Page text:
How to Eat a Pumpkin, Part 2
In my first post, How to Eat a Pumpkin: A Lesson From a 3 Year Old, you got to hear how my great-nephew was obsessed about eating a pumpkin. I mentioned how we conducted a little taste experiment. You can read more about that in the previous post. Now that Jeremiah had been given his chance to eat some pumpkin, I wanted him to find out how we could also cook with it.
As I mentioned in the previous post, since Jeremiah was so interested in eating his pumpkin I didn’t want to buy canned pumpkin for our recipes. I wanted him to experience actually eating it, so we started out with instructions on making pumpkin puree from The Pioneer Woman. I cut the pumpkin in half and then we cleaned out the seeds and “guts”. Jeremiah helped me cut the pumpkin into pieces using an inferior child’s safety knife I purchased at Dollar Tree. It was safer than giving him a real knife but I’m going to have to look for something better for future use. We placed the pieces on a cookie sheet and I put it in the oven to roast.
After the pumpkin had completely cooled, Jeremiah and I broke it into smaller pieces and placed them in the food processor. I let him run the food processor while I got pictures. He wasn’t particularly impressed with the noise but he did like watching the process.
Once we had our puree we could start preparing our recipes.
The first recipe we tackled was Pumpkin Dip, found on Health.com. I did most of the measuring on this recipe. Jeremiah helped measure the maple syrup by holding the teaspoon while I poured. He helped me count 2 teaspoons. I gave him the opportunity to do the mixing with the electric mixer. He did a great job.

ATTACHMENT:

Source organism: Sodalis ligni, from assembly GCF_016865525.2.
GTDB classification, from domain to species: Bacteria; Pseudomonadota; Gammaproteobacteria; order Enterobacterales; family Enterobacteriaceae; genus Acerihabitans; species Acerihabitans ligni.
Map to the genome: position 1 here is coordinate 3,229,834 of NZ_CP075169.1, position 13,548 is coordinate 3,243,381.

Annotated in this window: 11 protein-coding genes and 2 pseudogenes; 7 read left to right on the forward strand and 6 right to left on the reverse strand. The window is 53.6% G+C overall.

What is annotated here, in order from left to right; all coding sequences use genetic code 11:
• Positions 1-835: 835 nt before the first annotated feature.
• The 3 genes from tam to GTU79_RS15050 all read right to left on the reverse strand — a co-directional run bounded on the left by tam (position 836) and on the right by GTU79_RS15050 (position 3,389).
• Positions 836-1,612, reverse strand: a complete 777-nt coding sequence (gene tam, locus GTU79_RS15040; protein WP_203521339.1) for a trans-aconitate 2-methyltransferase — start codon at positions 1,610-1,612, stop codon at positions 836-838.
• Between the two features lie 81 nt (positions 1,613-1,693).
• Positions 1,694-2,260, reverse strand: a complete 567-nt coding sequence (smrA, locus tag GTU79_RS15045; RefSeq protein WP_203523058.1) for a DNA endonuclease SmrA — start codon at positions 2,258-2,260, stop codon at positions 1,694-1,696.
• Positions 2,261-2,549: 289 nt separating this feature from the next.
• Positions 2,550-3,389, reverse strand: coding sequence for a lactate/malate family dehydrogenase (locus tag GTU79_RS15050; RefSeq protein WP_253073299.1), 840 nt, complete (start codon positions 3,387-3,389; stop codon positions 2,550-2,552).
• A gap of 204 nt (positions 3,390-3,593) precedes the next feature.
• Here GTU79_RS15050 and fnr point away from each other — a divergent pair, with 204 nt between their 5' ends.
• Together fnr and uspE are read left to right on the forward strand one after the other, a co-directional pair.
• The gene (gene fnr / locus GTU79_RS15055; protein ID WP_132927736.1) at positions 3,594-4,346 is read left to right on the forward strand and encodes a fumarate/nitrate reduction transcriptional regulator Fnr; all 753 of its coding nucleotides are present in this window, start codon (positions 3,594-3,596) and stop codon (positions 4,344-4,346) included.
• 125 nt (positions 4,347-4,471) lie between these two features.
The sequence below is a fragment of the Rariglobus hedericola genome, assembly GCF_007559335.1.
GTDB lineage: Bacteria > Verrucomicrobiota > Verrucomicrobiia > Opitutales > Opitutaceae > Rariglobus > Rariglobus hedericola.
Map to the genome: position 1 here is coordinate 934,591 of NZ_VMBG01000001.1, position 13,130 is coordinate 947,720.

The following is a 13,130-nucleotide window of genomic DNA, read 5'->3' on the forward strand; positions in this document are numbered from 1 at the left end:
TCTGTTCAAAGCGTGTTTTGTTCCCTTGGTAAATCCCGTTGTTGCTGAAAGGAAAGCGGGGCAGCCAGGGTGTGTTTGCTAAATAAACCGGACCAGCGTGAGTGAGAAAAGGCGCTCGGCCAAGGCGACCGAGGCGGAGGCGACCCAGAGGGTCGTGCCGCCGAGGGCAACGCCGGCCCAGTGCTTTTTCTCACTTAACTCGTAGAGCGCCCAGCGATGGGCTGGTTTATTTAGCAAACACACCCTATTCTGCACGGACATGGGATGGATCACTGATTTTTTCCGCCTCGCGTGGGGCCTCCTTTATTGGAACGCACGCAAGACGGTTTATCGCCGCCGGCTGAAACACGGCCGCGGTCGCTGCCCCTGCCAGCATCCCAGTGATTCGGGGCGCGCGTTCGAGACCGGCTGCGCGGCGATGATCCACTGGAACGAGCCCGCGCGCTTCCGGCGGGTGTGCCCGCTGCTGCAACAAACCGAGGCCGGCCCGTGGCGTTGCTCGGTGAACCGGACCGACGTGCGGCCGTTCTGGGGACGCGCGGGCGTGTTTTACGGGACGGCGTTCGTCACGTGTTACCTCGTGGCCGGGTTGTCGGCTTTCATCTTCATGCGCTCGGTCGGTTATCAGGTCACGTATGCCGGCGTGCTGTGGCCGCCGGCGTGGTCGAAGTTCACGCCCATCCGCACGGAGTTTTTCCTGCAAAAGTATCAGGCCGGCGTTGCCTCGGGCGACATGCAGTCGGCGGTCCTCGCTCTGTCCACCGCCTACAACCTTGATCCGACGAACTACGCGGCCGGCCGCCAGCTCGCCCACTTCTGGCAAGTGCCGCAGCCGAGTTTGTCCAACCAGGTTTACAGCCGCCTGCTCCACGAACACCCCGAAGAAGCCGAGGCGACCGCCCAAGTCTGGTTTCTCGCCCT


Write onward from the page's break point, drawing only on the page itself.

If you are going to have a little one help you with the mixing, I recommend getting a mixing bowl with a handle. I didn’t have to worry about fingers getting into the beaters because his “free” hand was busy holding the bowl still. Once it was all mixed well, I transferred the dip to a couple of storage bowls to save for later.
The next recipe we tackled was Buttermilk Pumpkin Waffles, from Taste of Home. It was breakfast time and we needed something to eat. I measured the dry ingredients and let Jeremiah dump them in the bowl. He then broke the eggs, into a separate bowl, and measured the pumpkin puree.
He is a very observant young man. Without any directions from me, other than “fill the measuring cup with pumpkin”, he would put a spoonful in and press it down with the back of the spoon. He had watched me do that with the brown sugar in the previous recipe.
I gave him a small whisk and he mixed the eggs, buttermilk, pumpkin and butter together. We then dumped the mixture in with the dry ingredients and whisked that together.
Once it was mixed together, I poured the batter onto the waffle iron. The waffles turned out beautifully. I cut the waffle into strips so Jeremiah could dip it into the pumpkin dip. Either he was really hungry or really excited to eat his pumpkin waffles because when he first started he had a waffle strip in each hand. After a couple of bites with the pumpkin dip he decided he would rather have maple syrup. As for me and my husband, we really liked the dip with the waffles.
Roasted Pumpkin Seeds
Last, but definitely not least, I cleaned up the pumpkin seeds. I then put the seeds in a bowl, covered them with water and added coarse sea salt. I let them soak for about an hour. Then I covered a cookie sheet with a piece of parchment paper, drained the water off the seeds and spread them on the parchment paper. I sprinkled a little more salt over the seeds. This time I used a finely ground sea salt. The oven was preheated to 450 degrees. I popped them in the oven for somewhere between 5 and 10 minutes. I could smell them getting toasty and when I saw they were starting to turn brown I took them out of the oven. From directions I had read, I should have sprayed them with some oil but I forgot. They turned out just fine, so I will probably not use oil the next time either.
Cooking with Jeremiah is a lot of fun. His enthusiasm with life is contagious. I may have never tried to eat raw pumpkin if he hadn’t been so insistent. I would still like to find some simple, non-dessert recipes for pumpkin. If you know of any, please share them with me.
And don’t forget, no cooking session is complete until you lick spatula!